Gran Torino (2008)

Gran Torino
Director: Clint Eastwood
Writer: Nick Schenk
Cast: Clint Eastwood, Bee Vang, Ahney Her, Brian Haley, Geraldine Hughes, Dreama Walker, Brian Howe, Christopher Carley, John Carroll Lynch
Seen on: 25.11.2015

Plot:
Walt (Clint Eastwood) just lost his wife and the rest of his family – his children and grandchildren – doesn’t particularly like him and vice versa. Mostly Walt is being stubborn about everything which means that he is practically the only white person left in a neighborhood increasingly inhabited by Hmong people, despite the fact that Walt is virulently racist. When the neighbors’ kid Thao (Bee Vang), pressured by a local gang, tries to steal Walt’s car, a pristine Gran Torino, Walt catches him. Thao’s family insists that Thao make it up to Walt and they slowly grow closer.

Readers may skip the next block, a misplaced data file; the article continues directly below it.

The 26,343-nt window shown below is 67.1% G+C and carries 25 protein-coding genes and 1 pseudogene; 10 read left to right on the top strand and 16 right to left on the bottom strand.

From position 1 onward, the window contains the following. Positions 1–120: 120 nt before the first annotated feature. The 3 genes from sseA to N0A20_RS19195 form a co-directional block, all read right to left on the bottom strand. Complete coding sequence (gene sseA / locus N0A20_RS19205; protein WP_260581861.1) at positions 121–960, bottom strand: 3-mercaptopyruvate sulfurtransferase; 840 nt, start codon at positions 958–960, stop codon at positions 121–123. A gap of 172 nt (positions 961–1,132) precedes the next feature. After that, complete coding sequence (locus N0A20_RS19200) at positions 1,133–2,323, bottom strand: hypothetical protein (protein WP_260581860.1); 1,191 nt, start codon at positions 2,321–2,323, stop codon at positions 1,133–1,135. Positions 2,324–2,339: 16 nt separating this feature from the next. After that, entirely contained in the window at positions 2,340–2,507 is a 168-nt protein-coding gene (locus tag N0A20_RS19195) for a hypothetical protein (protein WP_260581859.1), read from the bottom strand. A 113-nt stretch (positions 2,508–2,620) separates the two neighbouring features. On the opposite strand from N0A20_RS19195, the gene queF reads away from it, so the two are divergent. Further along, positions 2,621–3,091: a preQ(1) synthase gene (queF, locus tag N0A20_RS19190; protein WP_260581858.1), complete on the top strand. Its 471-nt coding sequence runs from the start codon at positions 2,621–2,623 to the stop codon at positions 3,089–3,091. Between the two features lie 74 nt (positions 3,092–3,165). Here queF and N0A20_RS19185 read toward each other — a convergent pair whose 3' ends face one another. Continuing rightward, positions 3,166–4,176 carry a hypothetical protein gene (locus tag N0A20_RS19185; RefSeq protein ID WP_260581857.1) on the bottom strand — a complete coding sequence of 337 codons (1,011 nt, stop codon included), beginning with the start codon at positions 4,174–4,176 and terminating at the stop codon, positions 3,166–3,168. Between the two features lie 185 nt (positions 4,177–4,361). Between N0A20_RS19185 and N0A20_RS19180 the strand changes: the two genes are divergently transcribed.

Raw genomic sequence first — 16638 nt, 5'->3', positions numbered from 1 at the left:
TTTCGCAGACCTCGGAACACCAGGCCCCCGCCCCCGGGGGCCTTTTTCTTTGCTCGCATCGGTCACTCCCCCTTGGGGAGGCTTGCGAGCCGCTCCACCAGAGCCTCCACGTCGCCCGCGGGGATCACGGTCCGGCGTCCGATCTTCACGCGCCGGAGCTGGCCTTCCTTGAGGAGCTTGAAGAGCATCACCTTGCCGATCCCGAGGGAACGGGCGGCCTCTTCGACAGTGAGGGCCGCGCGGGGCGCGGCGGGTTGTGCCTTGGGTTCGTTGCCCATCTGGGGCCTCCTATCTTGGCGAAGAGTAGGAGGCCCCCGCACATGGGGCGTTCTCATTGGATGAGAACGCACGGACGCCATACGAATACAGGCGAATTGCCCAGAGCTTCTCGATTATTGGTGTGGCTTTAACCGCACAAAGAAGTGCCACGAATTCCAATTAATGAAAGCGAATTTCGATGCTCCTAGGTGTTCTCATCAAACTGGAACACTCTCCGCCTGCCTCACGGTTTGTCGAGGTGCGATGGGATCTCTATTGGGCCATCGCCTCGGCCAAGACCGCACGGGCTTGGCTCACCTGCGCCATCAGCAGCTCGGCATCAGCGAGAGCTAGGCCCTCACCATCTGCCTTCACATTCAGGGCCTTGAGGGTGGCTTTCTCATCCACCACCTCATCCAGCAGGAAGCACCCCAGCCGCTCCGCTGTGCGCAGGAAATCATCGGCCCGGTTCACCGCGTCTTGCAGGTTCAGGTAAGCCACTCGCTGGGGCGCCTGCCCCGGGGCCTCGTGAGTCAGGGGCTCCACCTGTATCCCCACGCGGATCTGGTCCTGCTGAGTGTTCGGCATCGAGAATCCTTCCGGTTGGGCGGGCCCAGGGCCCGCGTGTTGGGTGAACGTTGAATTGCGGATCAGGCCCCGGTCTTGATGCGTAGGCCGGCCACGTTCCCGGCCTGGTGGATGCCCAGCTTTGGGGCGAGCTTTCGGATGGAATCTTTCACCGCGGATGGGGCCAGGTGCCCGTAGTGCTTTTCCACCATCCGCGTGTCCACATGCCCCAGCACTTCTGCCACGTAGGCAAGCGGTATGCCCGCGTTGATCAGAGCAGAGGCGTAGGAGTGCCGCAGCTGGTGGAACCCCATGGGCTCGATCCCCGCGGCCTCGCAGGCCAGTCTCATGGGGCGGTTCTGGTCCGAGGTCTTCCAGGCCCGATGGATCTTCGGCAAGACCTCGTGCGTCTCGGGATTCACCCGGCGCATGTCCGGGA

Gran Torino is a hypermasculine, sexist and racist catastrophe of a movie. To add insult to injury, it’s even boring. In short, it completey re-affirmed to me why I usually hate Eastwood films.

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The Judge (2014)

The Judge
Director: David Dobkin
Writer: Nick Schenk, Bill Dubuque
Cast: Robert Downey Jr., Robert Duvall, Vera Farmiga, Billy Bob Thornton, Vincent D’Onofrio,Jeremy Strong, Dax Shepard, Leighton Meester, David Krumholtz, Denis O’Hare

Plot:
Hank (Robert Downey Jr.) fled from his hometown and his harsh, strict father (Robert Duvall), a well-respected judge, as soon as he was able to and never returned. Now a successful lawyer, Hank finally has to make the trip back home after his mother dies. But practically as soon as he arrives, his father becomes a murder suspect, forcing Hank to stay longer and not only confront his feelings about his father, but also his two brothers Dale (Jeremy Strong) and Glen (Vincent D’Onofrio), and even his old girlfriend Samantha (Vera Farmiga).

I wouldn’t have thought it possible that a film with that cast could ever bore me – because if all else fails, there’d still be this brilliant cast to watch – but thanks to a really bad script and uninspired direction, the film managed just that.

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